Michael Bassik reports today in techPrez about some changes to Facebook that should make it a much better platform for political organizing. Specifically, by January, the “success penalty” for building a large Facebook Group should disappear, since group administrators will no longer be blocked from messaging the group once it exceeds 1000 people. Also, changes to a group such as new videos or photos or a new event will automatically show up in members’ newsfeeds.
Michael is very bullish on the improvements, saying that “by changing the messaging policy, Facebook will soon find itself the center of online activism.” Hmmmm, let me quibble with “the” center how about “a” center instead? I know that social networking enthusiasts often believe that we’ll all soon be running our online lives through some site or another, but I’m more skeptical (as usual). Absolutely, plenty of people will spend hours and hours a week on Facebook and plenty won’t. Question for the soc net enthusiasts: how much will an average Facebook supporter donate per ask, compared with an average email list member? I don’t know the answer, but I bet we’ll be looking for it soon.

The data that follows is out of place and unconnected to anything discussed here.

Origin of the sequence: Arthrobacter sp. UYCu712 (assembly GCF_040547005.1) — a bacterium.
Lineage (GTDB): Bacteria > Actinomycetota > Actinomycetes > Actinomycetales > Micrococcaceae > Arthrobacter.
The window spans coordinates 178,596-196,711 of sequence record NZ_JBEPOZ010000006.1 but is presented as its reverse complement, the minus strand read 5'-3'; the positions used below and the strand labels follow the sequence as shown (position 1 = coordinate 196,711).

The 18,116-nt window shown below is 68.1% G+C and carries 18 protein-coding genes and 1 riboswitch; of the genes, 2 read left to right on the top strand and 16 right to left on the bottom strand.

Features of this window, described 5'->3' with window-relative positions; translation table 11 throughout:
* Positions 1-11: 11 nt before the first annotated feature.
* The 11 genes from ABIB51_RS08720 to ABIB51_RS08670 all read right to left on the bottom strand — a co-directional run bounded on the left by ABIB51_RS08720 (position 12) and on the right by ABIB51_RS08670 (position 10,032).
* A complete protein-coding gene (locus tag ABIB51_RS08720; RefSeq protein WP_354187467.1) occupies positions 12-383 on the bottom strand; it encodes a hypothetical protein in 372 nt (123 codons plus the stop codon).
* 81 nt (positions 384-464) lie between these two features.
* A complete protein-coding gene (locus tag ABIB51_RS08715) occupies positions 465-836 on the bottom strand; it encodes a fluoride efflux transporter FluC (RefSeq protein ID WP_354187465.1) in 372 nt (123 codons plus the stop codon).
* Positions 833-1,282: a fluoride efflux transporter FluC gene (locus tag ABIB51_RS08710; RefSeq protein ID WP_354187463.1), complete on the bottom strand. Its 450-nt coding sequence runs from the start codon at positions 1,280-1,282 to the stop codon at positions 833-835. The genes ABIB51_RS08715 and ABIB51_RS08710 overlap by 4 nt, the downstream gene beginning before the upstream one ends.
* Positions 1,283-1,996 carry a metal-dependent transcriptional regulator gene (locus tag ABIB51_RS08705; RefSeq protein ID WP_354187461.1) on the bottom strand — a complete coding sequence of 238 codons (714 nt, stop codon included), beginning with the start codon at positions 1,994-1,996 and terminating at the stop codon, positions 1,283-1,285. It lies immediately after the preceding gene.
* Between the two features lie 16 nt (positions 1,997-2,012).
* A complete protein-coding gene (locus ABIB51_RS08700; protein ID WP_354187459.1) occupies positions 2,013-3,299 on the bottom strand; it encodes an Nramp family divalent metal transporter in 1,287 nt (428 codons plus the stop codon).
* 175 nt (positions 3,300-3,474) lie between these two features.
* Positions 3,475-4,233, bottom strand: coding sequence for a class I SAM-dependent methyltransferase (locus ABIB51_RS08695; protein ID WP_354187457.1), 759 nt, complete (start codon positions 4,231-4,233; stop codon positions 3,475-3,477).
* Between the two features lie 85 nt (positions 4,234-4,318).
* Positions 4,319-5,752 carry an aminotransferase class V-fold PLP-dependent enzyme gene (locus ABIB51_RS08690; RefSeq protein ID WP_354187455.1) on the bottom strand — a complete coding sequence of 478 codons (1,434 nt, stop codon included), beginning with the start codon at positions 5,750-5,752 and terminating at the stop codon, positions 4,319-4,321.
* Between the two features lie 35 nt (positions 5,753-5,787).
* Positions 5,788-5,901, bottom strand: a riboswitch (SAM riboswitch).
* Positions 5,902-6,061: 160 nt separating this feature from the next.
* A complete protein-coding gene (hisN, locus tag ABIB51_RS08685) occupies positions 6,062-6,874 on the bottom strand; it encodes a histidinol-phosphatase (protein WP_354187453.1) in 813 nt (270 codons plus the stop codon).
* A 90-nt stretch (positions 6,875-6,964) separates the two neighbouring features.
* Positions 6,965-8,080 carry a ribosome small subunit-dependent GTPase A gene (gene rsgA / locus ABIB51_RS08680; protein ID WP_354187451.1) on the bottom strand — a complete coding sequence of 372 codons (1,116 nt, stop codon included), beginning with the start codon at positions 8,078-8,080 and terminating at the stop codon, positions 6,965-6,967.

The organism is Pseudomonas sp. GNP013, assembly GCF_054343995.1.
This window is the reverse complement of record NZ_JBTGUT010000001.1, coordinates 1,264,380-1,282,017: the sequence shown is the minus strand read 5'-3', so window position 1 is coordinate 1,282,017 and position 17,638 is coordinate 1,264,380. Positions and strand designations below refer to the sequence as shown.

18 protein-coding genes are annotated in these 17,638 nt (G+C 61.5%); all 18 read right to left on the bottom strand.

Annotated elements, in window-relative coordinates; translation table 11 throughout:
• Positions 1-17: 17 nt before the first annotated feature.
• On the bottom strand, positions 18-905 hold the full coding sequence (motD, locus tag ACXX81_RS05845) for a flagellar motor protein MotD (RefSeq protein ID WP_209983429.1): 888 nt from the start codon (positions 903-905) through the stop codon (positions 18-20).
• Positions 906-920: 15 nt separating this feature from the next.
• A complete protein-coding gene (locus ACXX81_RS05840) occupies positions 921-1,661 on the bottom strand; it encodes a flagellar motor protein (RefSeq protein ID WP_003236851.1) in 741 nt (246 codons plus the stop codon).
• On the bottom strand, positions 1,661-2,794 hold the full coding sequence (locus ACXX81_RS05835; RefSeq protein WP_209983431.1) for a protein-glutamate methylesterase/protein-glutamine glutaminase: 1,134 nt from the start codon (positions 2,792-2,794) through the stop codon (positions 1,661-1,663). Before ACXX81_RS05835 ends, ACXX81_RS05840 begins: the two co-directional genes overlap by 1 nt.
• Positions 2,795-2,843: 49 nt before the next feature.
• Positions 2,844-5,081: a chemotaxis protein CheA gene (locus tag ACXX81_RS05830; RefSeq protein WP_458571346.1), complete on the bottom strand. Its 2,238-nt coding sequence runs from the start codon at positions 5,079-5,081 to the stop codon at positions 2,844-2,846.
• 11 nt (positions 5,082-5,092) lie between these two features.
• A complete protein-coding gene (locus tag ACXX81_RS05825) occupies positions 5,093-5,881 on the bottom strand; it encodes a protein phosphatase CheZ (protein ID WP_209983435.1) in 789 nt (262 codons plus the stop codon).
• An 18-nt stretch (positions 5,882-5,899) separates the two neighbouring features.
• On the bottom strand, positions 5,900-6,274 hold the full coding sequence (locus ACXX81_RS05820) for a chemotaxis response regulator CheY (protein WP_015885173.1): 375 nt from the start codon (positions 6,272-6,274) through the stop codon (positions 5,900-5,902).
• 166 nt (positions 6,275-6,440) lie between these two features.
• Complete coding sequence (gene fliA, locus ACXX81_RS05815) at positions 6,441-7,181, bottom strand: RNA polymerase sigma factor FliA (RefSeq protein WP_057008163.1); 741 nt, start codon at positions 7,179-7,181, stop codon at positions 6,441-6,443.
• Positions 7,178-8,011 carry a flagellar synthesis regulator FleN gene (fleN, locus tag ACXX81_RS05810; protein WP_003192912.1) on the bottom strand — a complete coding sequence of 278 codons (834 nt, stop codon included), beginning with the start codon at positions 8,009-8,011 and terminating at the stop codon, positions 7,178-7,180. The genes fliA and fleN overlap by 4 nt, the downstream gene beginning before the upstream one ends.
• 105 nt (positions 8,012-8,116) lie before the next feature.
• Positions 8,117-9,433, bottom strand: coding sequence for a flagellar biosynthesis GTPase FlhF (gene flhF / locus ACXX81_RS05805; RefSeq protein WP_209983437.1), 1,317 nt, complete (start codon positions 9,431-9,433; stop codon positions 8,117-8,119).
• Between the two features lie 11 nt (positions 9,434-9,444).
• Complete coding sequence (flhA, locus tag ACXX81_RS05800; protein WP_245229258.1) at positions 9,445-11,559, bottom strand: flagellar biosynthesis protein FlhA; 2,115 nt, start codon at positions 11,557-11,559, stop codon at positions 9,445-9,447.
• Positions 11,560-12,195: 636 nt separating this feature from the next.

Another Bassik prediction: “companies like Convio and Democracy in Action will find new sources of revenue in building ‘message your member of Congress’ applications and licensing them to groups for use within Facebook.” That’s a good trend to watch and the more vendors who get in on the deal, the better off the users will be.